For the most part, his coverage was actually pretty strong — yes, Hill put up big numbers catching 11 passes for 157 yards and a touchdown, but many of those yards came against zone coverage — however his tackling was an issue early on. This was a particularly frustrating play.
It’s 3rd and 1 at the Titans 15 yard line on the first drive of the game. Tennessee has a chance to get a stop and force a — likely — early field goal attempt. The Chiefs run a “rub” route for Hill designed to pick off defenders and get him the ball on the edge. Jackson does an outstanding job of fighting over the top of the action and using his elite speed to close down as the ball arrives. He appears to have Hill dead to rights as soon as the speedy receiver turns around, but he misses the tackle and gives up the first down. The Chiefs would punch it in with a Utah pass to Travis Kelce a few plays later. Big missed opportunity from a guy who is usually a sure tackler here.
Here is another miss from Adoree’ early in this game. This one is a 2nd and 10, and again, Jackson appears to have Hill corralled quickly, but he shakes off the tackle and picks up the first down. Instead of having the Chiefs in a 3rd and 7 or 8 type situation with a chance to get off the field, the Titans give up a new set of downs.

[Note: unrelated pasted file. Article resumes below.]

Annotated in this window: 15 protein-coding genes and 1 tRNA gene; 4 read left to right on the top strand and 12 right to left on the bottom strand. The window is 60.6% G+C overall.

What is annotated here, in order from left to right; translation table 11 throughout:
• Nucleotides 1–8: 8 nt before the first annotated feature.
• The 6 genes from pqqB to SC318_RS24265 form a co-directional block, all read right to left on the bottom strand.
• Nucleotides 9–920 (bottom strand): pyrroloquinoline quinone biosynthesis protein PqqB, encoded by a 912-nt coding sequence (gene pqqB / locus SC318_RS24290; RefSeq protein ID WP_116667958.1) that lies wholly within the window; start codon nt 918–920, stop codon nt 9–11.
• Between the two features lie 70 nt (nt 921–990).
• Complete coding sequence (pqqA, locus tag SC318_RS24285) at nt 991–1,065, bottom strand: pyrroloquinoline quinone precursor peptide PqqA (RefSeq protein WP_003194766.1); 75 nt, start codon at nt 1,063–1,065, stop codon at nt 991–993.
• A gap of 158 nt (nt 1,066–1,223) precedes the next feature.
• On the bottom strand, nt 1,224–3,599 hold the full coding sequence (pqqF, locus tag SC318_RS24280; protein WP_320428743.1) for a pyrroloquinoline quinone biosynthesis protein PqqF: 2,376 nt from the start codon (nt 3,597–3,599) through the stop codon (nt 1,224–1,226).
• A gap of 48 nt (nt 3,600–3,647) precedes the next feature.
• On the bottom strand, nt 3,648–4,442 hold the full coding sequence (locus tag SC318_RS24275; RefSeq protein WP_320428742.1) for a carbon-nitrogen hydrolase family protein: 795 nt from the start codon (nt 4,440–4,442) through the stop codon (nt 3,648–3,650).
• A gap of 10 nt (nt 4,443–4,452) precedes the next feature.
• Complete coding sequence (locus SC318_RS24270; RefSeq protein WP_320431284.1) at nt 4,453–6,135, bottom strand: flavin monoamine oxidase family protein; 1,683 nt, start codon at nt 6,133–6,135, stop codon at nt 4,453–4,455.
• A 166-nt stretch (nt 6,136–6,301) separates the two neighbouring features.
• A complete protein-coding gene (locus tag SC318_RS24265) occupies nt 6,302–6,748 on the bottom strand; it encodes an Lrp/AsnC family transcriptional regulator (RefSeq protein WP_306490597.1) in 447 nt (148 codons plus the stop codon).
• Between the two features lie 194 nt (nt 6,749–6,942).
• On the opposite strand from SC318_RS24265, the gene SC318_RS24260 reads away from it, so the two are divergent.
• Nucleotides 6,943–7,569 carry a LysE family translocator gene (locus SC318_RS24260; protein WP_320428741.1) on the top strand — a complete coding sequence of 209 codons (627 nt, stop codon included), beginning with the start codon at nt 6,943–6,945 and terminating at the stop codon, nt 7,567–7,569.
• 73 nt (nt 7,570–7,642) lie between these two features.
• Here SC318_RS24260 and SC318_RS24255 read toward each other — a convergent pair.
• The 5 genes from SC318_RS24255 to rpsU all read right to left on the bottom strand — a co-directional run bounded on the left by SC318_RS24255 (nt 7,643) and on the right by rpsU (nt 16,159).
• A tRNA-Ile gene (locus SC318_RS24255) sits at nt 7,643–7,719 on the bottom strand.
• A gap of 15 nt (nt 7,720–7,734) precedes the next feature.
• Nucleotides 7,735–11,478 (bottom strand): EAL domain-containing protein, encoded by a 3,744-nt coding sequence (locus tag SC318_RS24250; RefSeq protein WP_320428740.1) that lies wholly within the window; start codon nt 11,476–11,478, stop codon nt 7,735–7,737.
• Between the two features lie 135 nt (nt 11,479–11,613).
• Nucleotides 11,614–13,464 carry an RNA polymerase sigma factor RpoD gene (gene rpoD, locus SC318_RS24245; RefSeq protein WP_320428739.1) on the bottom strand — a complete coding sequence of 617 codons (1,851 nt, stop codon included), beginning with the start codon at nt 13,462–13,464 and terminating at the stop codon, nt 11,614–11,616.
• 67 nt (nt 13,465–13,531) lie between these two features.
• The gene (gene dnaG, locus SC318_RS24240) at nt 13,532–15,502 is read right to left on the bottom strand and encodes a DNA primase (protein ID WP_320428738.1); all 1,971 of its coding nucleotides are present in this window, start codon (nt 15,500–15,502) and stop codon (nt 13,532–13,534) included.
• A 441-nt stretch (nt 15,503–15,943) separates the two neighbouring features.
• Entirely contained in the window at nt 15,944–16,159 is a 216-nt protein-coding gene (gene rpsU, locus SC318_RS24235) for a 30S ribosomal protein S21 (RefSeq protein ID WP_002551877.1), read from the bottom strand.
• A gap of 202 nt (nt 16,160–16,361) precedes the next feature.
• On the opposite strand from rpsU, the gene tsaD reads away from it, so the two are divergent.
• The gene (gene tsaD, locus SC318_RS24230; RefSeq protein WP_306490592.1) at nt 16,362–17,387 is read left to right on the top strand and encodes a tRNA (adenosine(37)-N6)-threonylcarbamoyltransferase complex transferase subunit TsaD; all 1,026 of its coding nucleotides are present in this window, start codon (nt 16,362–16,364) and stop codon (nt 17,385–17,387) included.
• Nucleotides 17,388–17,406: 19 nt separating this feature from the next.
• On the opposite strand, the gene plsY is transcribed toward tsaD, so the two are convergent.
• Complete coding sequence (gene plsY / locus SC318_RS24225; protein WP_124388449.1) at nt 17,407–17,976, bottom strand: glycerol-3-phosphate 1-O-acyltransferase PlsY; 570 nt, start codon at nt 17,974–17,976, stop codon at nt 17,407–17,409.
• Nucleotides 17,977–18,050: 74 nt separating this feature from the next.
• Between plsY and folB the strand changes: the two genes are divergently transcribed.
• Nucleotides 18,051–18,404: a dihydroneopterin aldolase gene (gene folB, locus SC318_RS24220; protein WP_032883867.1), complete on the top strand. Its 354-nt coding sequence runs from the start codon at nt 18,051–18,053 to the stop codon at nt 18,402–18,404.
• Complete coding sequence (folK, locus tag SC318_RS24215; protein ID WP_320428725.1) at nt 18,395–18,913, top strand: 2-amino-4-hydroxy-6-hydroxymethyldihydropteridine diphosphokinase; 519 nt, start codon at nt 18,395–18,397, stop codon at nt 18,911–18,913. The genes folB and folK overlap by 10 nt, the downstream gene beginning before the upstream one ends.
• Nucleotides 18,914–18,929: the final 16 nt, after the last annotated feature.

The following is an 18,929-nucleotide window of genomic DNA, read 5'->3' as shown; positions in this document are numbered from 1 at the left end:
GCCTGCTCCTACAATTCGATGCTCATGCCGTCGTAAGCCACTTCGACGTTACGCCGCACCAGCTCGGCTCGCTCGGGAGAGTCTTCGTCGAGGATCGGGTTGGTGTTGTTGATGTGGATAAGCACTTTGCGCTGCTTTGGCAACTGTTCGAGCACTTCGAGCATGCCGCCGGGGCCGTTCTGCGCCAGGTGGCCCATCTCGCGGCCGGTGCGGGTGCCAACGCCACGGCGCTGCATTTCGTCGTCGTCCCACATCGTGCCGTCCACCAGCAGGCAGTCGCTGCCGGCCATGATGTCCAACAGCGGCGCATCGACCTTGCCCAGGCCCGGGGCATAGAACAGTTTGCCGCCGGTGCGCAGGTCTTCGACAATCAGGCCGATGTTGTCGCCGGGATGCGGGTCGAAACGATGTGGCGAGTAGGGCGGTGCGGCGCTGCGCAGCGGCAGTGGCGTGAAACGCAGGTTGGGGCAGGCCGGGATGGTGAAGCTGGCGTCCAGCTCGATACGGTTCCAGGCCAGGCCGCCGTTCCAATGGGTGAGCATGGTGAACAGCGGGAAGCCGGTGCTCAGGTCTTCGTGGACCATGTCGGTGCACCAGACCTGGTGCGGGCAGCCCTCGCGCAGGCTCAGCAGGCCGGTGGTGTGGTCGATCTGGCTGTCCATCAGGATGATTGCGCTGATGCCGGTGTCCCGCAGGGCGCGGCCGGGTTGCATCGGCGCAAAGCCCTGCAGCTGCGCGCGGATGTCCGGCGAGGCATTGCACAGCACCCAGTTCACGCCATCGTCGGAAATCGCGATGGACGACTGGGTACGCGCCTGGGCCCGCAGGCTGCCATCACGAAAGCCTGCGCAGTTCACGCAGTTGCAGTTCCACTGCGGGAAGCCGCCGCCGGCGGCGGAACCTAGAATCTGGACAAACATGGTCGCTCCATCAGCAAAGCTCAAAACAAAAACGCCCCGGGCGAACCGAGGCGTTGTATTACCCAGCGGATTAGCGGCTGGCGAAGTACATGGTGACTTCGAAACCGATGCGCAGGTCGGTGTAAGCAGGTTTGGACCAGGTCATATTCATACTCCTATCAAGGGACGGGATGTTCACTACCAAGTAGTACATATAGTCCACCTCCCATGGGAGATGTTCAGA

Hill is a tough tackle for anyone in the NFL, especially on an island like this, but Jackson missing these opportunities hurt the Titans defense early.
However, Jackson settled down as the game went on and ended up making a few critical plays to help the Titans late. This pass breakup against Hill on the go route was beautiful coverage.
Even Hill’s deep catch against Jackson came against pretty good coverage. This is just an absolutely perfect dime from Mahomes.
Logan Ryan has been excellent in 2019, but this wasn’t one of his better games. He had some good moments, like the play below, but he had some busts as well.
This play is fantastic coverage against Sammy Watkins and he gets an assist from Landry and Vaccaro who are bringing the heat on Mahomes. Ryan very nearly had a chance to cut off the angle and pick this ball off, but he chose to play it safe and simply reach to knock it away.
Here’s another nice moment from Ryan as he nearly makes a diving interception cutting underneath to make the play on the ball.
However, Ryan had some tough moments in this one as well. It’s hard to really fault him on this play though. The Titans are coming with a zero blitz, trying to get the Chiefs backed up behind down and distance on 1st and 10 in the red zone.